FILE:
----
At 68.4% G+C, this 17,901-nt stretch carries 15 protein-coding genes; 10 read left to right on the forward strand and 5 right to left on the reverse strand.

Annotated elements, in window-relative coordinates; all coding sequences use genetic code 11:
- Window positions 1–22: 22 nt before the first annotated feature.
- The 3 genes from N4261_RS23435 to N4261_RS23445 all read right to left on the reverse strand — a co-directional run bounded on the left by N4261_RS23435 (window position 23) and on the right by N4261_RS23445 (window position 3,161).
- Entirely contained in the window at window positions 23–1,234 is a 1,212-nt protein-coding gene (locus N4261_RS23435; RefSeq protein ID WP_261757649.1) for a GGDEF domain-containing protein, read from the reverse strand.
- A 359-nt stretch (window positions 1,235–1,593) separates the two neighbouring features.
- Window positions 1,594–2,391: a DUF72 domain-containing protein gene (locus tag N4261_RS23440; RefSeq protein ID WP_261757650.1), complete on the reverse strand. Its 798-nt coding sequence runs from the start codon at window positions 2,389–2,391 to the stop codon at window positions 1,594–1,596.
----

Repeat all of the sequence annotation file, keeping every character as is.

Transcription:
At 68.4% G+C, this 17,901-nt stretch carries 15 protein-coding genes; 10 read left to right on the forward strand and 5 right to left on the reverse strand.

Annotated elements, in window-relative coordinates; all coding sequences use genetic code 11:
- Window positions 1–22: 22 nt before the first annotated feature.
- The 3 genes from N4261_RS23435 to N4261_RS23445 all read right to left on the reverse strand — a co-directional run bounded on the left by N4261_RS23435 (window position 23) and on the right by N4261_RS23445 (window position 3,161).
- Entirely contained in the window at window positions 23–1,234 is a 1,212-nt protein-coding gene (locus N4261_RS23435; RefSeq protein ID WP_261757649.1) for a GGDEF domain-containing protein, read from the reverse strand.
- A 359-nt stretch (window positions 1,235–1,593) separates the two neighbouring features.
- Window positions 1,594–2,391: a DUF72 domain-containing protein gene (locus tag N4261_RS23440; RefSeq protein ID WP_261757650.1), complete on the reverse strand. Its 798-nt coding sequence runs from the start codon at window positions 2,389–2,391 to the stop codon at window positions 1,594–1,596.